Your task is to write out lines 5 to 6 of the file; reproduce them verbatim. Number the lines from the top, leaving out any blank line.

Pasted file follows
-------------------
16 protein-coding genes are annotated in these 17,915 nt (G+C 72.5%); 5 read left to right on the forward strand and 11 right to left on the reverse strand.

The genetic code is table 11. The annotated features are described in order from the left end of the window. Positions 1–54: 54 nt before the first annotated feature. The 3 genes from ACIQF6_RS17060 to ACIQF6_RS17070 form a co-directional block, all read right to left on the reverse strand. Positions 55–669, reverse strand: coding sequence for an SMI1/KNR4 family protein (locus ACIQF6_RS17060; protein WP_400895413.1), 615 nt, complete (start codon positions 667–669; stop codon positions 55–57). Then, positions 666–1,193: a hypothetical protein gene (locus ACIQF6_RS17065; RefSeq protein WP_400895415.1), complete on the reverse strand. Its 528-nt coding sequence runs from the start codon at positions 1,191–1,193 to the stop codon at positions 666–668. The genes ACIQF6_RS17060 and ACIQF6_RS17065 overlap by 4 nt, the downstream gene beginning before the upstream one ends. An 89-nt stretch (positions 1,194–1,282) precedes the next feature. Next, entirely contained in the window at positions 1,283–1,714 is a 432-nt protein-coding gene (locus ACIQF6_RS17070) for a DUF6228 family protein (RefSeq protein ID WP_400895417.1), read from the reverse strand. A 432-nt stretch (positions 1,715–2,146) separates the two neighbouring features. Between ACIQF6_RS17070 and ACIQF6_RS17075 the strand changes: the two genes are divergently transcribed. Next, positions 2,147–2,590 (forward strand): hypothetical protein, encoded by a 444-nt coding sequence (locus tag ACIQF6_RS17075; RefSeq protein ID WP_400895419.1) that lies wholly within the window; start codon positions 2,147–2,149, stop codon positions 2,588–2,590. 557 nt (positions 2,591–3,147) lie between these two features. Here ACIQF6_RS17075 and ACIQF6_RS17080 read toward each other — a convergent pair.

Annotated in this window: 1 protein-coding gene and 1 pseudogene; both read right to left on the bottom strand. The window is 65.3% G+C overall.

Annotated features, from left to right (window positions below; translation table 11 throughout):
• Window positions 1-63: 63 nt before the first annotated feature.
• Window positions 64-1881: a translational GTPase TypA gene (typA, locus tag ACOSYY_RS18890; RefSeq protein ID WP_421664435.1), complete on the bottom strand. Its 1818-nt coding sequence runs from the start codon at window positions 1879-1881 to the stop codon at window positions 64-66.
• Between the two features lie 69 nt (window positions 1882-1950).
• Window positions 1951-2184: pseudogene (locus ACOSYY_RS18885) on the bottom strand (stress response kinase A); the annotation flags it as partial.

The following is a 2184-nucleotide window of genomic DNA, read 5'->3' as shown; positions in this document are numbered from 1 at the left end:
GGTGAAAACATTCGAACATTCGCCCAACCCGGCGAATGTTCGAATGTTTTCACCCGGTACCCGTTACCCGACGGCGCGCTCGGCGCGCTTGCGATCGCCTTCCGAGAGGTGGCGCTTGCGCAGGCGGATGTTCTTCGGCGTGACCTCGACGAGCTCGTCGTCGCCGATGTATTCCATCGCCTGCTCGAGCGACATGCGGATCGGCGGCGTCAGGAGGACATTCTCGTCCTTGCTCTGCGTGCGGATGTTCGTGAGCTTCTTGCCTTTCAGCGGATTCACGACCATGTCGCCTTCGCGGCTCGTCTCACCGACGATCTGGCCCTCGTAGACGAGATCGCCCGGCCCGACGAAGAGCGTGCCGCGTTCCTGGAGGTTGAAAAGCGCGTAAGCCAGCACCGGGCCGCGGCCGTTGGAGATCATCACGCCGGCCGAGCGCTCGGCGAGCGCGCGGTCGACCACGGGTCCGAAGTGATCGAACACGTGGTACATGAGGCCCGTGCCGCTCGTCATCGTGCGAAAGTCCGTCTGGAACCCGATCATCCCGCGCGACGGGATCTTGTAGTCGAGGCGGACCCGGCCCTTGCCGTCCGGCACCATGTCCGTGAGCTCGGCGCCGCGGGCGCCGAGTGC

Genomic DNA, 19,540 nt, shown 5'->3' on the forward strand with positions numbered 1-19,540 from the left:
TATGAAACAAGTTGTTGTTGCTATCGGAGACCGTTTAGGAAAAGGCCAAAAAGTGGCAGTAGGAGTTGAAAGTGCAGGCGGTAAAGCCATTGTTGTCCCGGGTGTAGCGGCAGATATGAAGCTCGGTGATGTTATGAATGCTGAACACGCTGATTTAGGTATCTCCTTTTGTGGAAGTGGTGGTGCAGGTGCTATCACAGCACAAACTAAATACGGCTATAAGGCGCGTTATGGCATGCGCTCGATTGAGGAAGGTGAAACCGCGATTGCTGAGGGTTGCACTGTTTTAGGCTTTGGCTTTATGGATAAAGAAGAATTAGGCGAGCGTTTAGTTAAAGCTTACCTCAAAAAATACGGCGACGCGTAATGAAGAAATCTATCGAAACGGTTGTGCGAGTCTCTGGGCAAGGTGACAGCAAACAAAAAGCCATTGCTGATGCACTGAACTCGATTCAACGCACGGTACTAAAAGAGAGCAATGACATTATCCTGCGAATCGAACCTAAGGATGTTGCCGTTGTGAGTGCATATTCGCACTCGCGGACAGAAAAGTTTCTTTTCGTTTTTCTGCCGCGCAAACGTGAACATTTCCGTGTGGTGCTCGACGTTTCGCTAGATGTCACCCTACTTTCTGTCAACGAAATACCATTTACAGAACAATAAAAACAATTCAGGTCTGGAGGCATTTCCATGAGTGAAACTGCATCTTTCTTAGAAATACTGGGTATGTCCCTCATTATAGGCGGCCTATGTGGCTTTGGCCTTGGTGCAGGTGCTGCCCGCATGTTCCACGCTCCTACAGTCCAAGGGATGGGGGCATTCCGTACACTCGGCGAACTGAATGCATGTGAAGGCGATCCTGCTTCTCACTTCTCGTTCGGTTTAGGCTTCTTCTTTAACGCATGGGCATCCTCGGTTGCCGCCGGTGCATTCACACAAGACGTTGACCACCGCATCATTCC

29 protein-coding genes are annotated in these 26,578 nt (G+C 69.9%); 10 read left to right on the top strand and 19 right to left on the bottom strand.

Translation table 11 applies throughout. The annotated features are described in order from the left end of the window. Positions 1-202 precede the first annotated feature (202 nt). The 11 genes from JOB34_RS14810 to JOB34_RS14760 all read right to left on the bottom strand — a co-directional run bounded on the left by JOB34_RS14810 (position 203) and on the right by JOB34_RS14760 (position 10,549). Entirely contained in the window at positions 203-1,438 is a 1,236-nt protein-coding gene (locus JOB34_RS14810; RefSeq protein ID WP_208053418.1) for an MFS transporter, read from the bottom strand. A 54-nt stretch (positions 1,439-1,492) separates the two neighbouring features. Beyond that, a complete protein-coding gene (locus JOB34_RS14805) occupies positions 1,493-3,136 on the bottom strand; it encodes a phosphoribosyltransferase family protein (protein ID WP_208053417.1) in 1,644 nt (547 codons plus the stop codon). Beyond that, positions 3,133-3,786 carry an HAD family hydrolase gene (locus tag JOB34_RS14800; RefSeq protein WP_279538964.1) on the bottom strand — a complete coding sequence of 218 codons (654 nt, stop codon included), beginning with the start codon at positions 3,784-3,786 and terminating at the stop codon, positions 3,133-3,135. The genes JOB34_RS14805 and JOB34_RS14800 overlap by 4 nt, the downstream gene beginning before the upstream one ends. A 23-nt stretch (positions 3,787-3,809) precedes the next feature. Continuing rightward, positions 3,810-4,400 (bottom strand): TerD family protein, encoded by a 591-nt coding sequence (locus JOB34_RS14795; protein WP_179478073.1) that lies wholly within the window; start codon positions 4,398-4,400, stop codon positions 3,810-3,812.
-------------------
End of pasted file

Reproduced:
• Window positions 1-63: 63 nt before the first annotated feature.
• Window positions 64-1881: a translational GTPase TypA gene (typA, locus tag ACOSYY_RS18890; RefSeq protein ID WP_421664435.1), complete on the bottom strand. Its 1818-nt coding sequence runs from the start codon at window positions 1879-1881 to the stop codon at window positions 64-66.